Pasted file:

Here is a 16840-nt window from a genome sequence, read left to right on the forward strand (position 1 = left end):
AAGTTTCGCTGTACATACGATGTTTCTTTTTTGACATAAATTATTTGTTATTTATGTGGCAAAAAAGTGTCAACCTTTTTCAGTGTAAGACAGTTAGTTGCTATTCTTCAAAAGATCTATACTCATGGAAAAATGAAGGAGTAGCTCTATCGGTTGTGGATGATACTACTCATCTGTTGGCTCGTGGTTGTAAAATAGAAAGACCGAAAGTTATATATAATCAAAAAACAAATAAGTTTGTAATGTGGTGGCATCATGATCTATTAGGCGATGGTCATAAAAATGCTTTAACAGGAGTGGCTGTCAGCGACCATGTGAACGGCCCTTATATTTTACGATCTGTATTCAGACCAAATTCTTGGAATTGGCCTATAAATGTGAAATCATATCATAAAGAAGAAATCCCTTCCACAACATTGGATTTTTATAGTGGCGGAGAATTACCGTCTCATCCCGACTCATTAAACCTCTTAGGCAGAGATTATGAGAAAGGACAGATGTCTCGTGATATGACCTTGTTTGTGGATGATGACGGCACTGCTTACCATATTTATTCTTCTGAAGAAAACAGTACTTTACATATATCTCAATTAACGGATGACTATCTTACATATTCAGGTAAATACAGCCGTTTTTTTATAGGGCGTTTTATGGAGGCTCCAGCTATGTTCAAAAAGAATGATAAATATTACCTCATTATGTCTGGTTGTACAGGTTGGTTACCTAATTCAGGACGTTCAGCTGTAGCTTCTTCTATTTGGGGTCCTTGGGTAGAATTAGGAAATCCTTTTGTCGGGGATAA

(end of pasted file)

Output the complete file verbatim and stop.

Here is a 16840-nt window from a genome sequence, read left to right on the forward strand (position 1 = left end):
AAGTTTCGCTGTACATACGATGTTTCTTTTTTGACATAAATTATTTGTTATTTATGTGGCAAAAAAGTGTCAACCTTTTTCAGTGTAAGACAGTTAGTTGCTATTCTTCAAAAGATCTATACTCATGGAAAAATGAAGGAGTAGCTCTATCGGTTGTGGATGATACTACTCATCTGTTGGCTCGTGGTTGTAAAATAGAAAGACCGAAAGTTATATATAATCAAAAAACAAATAAGTTTGTAATGTGGTGGCATCATGATCTATTAGGCGATGGTCATAAAAATGCTTTAACAGGAGTGGCTGTCAGCGACCATGTGAACGGCCCTTATATTTTACGATCTGTATTCAGACCAAATTCTTGGAATTGGCCTATAAATGTGAAATCATATCATAAAGAAGAAATCCCTTCCACAACATTGGATTTTTATAGTGGCGGAGAATTACCGTCTCATCCCGACTCATTAAACCTCTTAGGCAGAGATTATGAGAAAGGACAGATGTCTCGTGATATGACCTTGTTTGTGGATGATGACGGCACTGCTTACCATATTTATTCTTCTGAAGAAAACAGTACTTTACATATATCTCAATTAACGGATGACTATCTTACATATTCAGGTAAATACAGCCGTTTTTTTATAGGGCGTTTTATGGAGGCTCCAGCTATGTTCAAAAAGAATGATAAATATTACCTCATTATGTCTGGTTGTACAGGTTGGTTACCTAATTCAGGACGTTCAGCTGTAGCTTCTTCTATTTGGGGTCCTTGGGTAGAATTAGGAAATCCTTTTGTCGGGGATAA